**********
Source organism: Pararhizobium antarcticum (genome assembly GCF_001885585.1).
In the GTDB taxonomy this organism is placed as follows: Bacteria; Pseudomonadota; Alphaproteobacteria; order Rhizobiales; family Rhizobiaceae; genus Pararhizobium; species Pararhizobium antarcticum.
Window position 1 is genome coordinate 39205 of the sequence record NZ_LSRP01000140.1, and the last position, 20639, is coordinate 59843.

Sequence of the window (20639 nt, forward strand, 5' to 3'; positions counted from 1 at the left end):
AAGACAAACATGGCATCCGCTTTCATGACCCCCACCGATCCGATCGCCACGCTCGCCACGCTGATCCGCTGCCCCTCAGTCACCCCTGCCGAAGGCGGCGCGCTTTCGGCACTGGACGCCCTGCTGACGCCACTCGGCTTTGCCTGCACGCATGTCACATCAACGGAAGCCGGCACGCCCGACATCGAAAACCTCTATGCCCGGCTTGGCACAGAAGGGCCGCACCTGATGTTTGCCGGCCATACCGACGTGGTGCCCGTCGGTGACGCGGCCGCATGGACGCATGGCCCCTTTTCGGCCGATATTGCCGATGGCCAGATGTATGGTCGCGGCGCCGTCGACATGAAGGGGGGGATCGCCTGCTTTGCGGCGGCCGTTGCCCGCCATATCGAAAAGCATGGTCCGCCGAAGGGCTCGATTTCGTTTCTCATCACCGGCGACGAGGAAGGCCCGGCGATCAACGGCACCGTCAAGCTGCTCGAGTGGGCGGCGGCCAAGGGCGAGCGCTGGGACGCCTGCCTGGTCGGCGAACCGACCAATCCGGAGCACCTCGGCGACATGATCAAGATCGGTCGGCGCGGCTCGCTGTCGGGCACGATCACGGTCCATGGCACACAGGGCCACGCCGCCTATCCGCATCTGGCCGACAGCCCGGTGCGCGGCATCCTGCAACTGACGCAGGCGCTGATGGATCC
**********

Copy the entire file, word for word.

Source organism: Pararhizobium antarcticum (genome assembly GCF_001885585.1).
In the GTDB taxonomy this organism is placed as follows: Bacteria; Pseudomonadota; Alphaproteobacteria; order Rhizobiales; family Rhizobiaceae; genus Pararhizobium; species Pararhizobium antarcticum.
Window position 1 is genome coordinate 39205 of the sequence record NZ_LSRP01000140.1, and the last position, 20639, is coordinate 59843.

Sequence of the window (20639 nt, forward strand, 5' to 3'; positions counted from 1 at the left end):
AAGACAAACATGGCATCCGCTTTCATGACCCCCACCGATCCGATCGCCACGCTCGCCACGCTGATCCGCTGCCCCTCAGTCACCCCTGCCGAAGGCGGCGCGCTTTCGGCACTGGACGCCCTGCTGACGCCACTCGGCTTTGCCTGCACGCATGTCACATCAACGGAAGCCGGCACGCCCGACATCGAAAACCTCTATGCCCGGCTTGGCACAGAAGGGCCGCACCTGATGTTTGCCGGCCATACCGACGTGGTGCCCGTCGGTGACGCGGCCGCATGGACGCATGGCCCCTTTTCGGCCGATATTGCCGATGGCCAGATGTATGGTCGCGGCGCCGTCGACATGAAGGGGGGGATCGCCTGCTTTGCGGCGGCCGTTGCCCGCCATATCGAAAAGCATGGTCCGCCGAAGGGCTCGATTTCGTTTCTCATCACCGGCGACGAGGAAGGCCCGGCGATCAACGGCACCGTCAAGCTGCTCGAGTGGGCGGCGGCCAAGGGCGAGCGCTGGGACGCCTGCCTGGTCGGCGAACCGACCAATCCGGAGCACCTCGGCGACATGATCAAGATCGGTCGGCGCGGCTCGCTGTCGGGCACGATCACGGTCCATGGCACACAGGGCCACGCCGCCTATCCGCATCTGGCCGACAGCCCGGTGCGCGGCATCCTGCAACTGACGCAGGCGCTGATGGATCC